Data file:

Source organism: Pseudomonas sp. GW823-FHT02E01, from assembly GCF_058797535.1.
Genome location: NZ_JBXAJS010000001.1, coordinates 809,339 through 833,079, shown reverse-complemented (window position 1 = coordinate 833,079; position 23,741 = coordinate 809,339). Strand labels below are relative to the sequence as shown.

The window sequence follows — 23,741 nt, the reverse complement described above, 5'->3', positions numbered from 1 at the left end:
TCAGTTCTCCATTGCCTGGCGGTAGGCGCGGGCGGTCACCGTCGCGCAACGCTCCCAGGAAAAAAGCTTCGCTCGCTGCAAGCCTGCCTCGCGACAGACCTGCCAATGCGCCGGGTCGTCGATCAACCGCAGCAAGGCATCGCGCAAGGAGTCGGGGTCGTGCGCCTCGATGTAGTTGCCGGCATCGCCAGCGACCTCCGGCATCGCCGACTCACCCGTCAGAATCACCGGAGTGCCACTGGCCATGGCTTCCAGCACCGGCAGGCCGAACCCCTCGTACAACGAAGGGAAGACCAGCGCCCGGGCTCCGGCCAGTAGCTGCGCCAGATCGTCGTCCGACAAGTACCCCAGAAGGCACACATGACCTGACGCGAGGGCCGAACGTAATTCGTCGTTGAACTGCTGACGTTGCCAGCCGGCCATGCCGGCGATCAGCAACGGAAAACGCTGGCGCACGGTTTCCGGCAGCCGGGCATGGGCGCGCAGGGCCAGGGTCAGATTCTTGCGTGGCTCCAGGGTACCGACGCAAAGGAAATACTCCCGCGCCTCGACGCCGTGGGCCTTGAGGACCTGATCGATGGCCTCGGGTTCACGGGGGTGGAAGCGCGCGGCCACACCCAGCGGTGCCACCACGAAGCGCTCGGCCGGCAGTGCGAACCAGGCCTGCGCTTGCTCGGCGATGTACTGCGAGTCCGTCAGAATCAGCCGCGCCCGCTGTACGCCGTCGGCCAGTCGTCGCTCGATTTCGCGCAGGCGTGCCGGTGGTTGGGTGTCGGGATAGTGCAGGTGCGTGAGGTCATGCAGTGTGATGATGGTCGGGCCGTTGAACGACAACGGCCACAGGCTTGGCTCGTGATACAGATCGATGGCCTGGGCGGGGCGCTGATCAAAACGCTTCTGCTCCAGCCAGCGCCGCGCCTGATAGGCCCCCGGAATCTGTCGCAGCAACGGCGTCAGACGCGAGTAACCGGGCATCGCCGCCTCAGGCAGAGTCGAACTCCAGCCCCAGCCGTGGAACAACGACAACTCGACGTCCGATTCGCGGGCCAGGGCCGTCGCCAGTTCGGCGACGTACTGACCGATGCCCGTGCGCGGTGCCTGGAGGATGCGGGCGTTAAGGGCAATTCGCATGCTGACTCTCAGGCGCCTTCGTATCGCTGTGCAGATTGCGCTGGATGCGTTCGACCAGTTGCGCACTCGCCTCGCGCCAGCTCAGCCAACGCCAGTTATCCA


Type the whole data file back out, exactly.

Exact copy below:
Source organism: Pseudomonas sp. GW823-FHT02E01, from assembly GCF_058797535.1.
Genome location: NZ_JBXAJS010000001.1, coordinates 809,339 through 833,079, shown reverse-complemented (window position 1 = coordinate 833,079; position 23,741 = coordinate 809,339). Strand labels below are relative to the sequence as shown.

The window sequence follows — 23,741 nt, the reverse complement described above, 5'->3', positions numbered from 1 at the left end:
TCAGTTCTCCATTGCCTGGCGGTAGGCGCGGGCGGTCACCGTCGCGCAACGCTCCCAGGAAAAAAGCTTCGCTCGCTGCAAGCCTGCCTCGCGACAGACCTGCCAATGCGCCGGGTCGTCGATCAACCGCAGCAAGGCATCGCGCAAGGAGTCGGGGTCGTGCGCCTCGATGTAGTTGCCGGCATCGCCAGCGACCTCCGGCATCGCCGACTCACCCGTCAGAATCACCGGAGTGCCACTGGCCATGGCTTCCAGCACCGGCAGGCCGAACCCCTCGTACAACGAAGGGAAGACCAGCGCCCGGGCTCCGGCCAGTAGCTGCGCCAGATCGTCGTCCGACAAGTACCCCAGAAGGCACACATGACCTGACGCGAGGGCCGAACGTAATTCGTCGTTGAACTGCTGACGTTGCCAGCCGGCCATGCCGGCGATCAGCAACGGAAAACGCTGGCGCACGGTTTCCGGCAGCCGGGCATGGGCGCGCAGGGCCAGGGTCAGATTCTTGCGTGGCTCCAGGGTACCGACGCAAAGGAAATACTCCCGCGCCTCGACGCCGTGGGCCTTGAGGACCTGATCGATGGCCTCGGGTTCACGGGGGTGGAAGCGCGCGGCCACACCCAGCGGTGCCACCACGAAGCGCTCGGCCGGCAGTGCGAACCAGGCCTGCGCTTGCTCGGCGATGTACTGCGAGTCCGTCAGAATCAGCCGCGCCCGCTGTACGCCGTCGGCCAGTCGTCGCTCGATTTCGCGCAGGCGTGCCGGTGGTTGGGTGTCGGGATAGTGCAGGTGCGTGAGGTCATGCAGTGTGATGATGGTCGGGCCGTTGAACGACAACGGCCACAGGCTTGGCTCGTGATACAGATCGATGGCCTGGGCGGGGCGCTGATCAAAACGCTTCTGCTCCAGCCAGCGCCGCGCCTGATAGGCCCCCGGAATCTGTCGCAGCAACGGCGTCAGACGCGAGTAACCGGGCATCGCCGCCTCAGGCAGAGTCGAACTCCAGCCCCAGCCGTGGAACAACGACAACTCGACGTCCGATTCGCGGGCCAGGGCCGTCGCCAGTTCGGCGACGTACTGACCGATGCCCGTGCGCGGTGCCTGGAGGATGCGGGCGTTAAGGGCAATTCGCATGCTGACTCTCAGGCGCCTTCGTATCGCTGTGCAGATTGCGCTGGATGCGTTCGACCAGTTGCGCACTCGCCTCGCGCCAGCTCAGCCAACGCCAGTTATCCA